Medical Sleep Apnea

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427
A few days ago I was told by my dentist I have symptoms of obstructive sleep apnea: Snoring, excessively worn teeth and signs of teeth grinding, frequently waking up at night, and a jaw alignment that could restrict airflow. He recommended that I do an at home sleep study to follow up. I’ve read that it can be a disqualifying medical condition by a flight surgeon. Have any of you ever been diagnosed with sleep apnea while in the FAA? How was your medical impacted? If your medical was pulled did you get it back? If so, how? Thanks!
 

Typeass

Trusted Contributor
Messages
200
A few days ago I was told by my dentist I have symptoms of obstructive sleep apnea: Snoring, excessively worn teeth and signs of teeth grinding, frequently waking up at night, and a jaw alignment that could restrict airflow. He recommended that I do an at home sleep study to follow up. I’ve read that it can be a disqualifying medical condition by a flight surgeon. Have any of you ever been diagnosed with sleep apnea while in the FAA? How was your medical impacted? If your medical was pulled did you get it back? If so, how? Thanks!
My advice. If you need it then do it but it will take some toll on your medical. Your health comes first, cant do this job of you're not alive. I believe its temporarily disqualifying not permanent. Are you in the agency already?
 
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427
My advice. If you need it then do it but it will take some toll on your medical. Your health comes first, cant do this job of you're not alive. I believe its temporarily disqualifying not permanent. Are you in the agency already?
I’m training in the agency already. I haven’t been diagnosed with it yet, but he sounded pretty confident that I would be if I did a sleep study. He told me if it is a mild case, it’s possible a mouthguard could solve my problems without a CPAP. I don’t know how the FAA would feel about that though. The worst part about this is I’m 27. I’m sure these problems don’t improve with age!
 

SharkBait

Trusted Contributor
Messages
385
I had it before coming into the FAA, all the flight surgeon wanted was a letter from my sleep doctor showing my usage (I was below what the faa required) and a letter from me saying I would use it a minimum of 6 hours a night, 70% of the time from now on. No issues or hold ups, i would imagine your would be the same if it was a recent diagnosis.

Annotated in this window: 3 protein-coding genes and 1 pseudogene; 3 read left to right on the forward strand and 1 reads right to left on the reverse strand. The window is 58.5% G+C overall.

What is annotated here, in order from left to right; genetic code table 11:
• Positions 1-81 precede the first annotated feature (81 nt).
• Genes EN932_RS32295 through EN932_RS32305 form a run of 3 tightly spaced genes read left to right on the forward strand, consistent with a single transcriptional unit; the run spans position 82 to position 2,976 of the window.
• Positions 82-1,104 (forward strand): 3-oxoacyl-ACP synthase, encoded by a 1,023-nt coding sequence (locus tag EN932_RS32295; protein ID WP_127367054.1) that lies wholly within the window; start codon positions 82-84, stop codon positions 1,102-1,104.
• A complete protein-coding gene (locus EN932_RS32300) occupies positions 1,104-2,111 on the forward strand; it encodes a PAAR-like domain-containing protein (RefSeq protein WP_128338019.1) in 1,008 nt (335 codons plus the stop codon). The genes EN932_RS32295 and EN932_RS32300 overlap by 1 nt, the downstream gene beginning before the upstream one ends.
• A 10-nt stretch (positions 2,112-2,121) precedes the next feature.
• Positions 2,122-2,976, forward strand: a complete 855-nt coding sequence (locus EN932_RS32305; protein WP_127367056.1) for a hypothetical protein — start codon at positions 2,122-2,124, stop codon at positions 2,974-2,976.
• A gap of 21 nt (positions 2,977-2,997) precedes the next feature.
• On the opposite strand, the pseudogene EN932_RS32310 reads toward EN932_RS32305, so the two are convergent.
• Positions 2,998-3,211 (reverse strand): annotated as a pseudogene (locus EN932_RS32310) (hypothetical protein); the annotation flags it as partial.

Typeass

Trusted Contributor
Messages
200
I’m training in the agency already. I haven’t been diagnosed with it yet, but he sounded pretty confident that I would be if I did a sleep study. He told me if it is a mild case, it’s possible a mouthguard could solve my problems without a CPAP. I don’t know how the FAA would feel about that though. The worst part about this is I’m 27. I’m sure these problems don’t improve with age!
Call the natca medical line. The doctor will tell you everthing you can and cant do and his suggestion anonymously. Anytime i feel like going to a doctor will jeopardize my medical or being prescribed something new i call and make sure.
 

Mike Kilo

Legendary Member
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2,574
I’m training in the agency already. I haven’t been diagnosed with it yet, but he sounded pretty confident that I would be if I did a sleep study. He told me if it is a mild case, it’s possible a mouthguard could solve my problems without a CPAP. I don’t know how the FAA would feel about that though. The worst part about this is I’m 27. I’m sure these problems don’t improve with age!
Get the mouth guard and try that out first, especially since he thinks it might cure it. I had my dentist throw one together for me just due to teeth grinding and my dental care covered it. I wouldn’t mess with the FAA/Flight Surgeon unless I had to. Are you having issues getting rest? Like noticeable where it is affecting your training?
 

Shikaka

Legendary Member
Messages
2,570
A few days ago I was told by my dentist I have symptoms of obstructive sleep apnea: Snoring, excessively worn teeth and signs of teeth grinding, frequently waking up at night, and a jaw alignment that could restrict airflow. He recommended that I do an at home sleep study to follow up. I’ve read that it can be a disqualifying medical condition by a flight surgeon. Have any of you ever been diagnosed with sleep apnea while in the FAA? How was your medical impacted? If your medical was pulled did you get it back? If so, how? Thanks!
Mine was pulled when I was diagnosed, I waited about two weeks to get the CPAP machine, then had to have 30 days of compliant use (4+ hours for 70% of nights). Total was about a month and a half, I just had to email a statement from my doctor saying it was working and the compliance data and had my medical about 30 minutes later.